Hamilton: For sure. Omnichannel, in retail, what’s happening- there’s a lot of shake-ups happening in different parts of our world whether it’s brick and mortar or e-commerce, and just being able to create relationships with customers, so, we feel like it’s a pretty exciting to be doing this type of work. It’s probably never a better time for this type of opportunity. So it’s really just taking it one day at a time and really understanding what’s happening in the moment and try to react to that and not necessarily already having a decision about something before you kind of get there.

Right, right. Well, that’s a great note to kind of wrap it up on. Let’s give the listeners how they would reach you, first of all. Maybe give them your website and places you’re on social media.

Yeah, so our website, Social media is all @hamiltonperkins. Instagram is pretty much where we are. We’re there, we’re on Twitter, Facebook, and as I’ve mentioned, I definitely would love to offer your audience a discount code. We’d love to have you come to our store and check it out. It’ll offer you ten dollars at check out if you answer, BONFIRES, in all caps, so B-O-N-F-I-R-E-S. And we’d love to hear any reviews; we’d love to hear what your thoughts are. So feel free to reach out at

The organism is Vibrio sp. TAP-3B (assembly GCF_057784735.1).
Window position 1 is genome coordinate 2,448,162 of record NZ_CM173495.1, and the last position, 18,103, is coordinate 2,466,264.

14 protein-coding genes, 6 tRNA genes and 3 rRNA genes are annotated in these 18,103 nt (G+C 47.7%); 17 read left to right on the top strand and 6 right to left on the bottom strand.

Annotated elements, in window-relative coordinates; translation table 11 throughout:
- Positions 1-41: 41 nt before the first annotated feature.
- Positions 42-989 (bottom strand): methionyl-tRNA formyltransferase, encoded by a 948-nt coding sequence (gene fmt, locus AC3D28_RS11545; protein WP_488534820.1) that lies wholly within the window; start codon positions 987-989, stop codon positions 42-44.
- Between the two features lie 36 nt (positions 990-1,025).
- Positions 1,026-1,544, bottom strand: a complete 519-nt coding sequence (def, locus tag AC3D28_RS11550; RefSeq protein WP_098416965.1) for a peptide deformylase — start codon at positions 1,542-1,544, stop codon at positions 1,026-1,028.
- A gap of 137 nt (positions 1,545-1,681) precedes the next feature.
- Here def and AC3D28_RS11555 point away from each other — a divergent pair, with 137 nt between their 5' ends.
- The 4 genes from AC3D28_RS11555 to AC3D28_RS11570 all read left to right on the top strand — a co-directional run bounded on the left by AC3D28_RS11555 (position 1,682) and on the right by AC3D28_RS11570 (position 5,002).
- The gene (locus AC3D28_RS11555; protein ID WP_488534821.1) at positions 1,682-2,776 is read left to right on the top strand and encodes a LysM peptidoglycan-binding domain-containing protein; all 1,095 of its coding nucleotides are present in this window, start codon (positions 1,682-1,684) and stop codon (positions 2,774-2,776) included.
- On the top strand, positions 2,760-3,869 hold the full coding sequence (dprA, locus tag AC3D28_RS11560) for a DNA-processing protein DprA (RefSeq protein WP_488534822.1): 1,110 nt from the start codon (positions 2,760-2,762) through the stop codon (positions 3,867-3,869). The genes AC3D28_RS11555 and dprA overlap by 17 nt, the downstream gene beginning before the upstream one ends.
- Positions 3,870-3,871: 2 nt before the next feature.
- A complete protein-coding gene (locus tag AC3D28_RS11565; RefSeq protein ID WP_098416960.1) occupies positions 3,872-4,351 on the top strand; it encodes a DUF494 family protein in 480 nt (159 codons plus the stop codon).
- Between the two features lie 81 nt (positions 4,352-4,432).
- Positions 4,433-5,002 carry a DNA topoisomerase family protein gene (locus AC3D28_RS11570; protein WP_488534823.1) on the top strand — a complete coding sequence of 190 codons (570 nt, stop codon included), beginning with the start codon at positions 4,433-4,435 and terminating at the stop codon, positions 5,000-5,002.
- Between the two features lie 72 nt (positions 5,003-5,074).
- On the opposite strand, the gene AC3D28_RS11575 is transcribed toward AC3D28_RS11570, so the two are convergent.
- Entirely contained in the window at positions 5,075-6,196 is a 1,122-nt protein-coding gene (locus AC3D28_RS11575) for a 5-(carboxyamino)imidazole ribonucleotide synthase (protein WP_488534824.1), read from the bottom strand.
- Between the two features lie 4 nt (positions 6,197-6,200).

Yeah, thank you for that discount code, let’s repeat that for the audience. So if any of the listeners, or your friends, go to, there’s a discount, all capital letters, BON like Nancy, F like Frank, IRES like Sam. BONFIRES. Thank you for that, we appreciate that. Well, I encourage everyone to go over to the website and check it out and Hamilton, is there anything else you’d like to share about your journey with our listeners?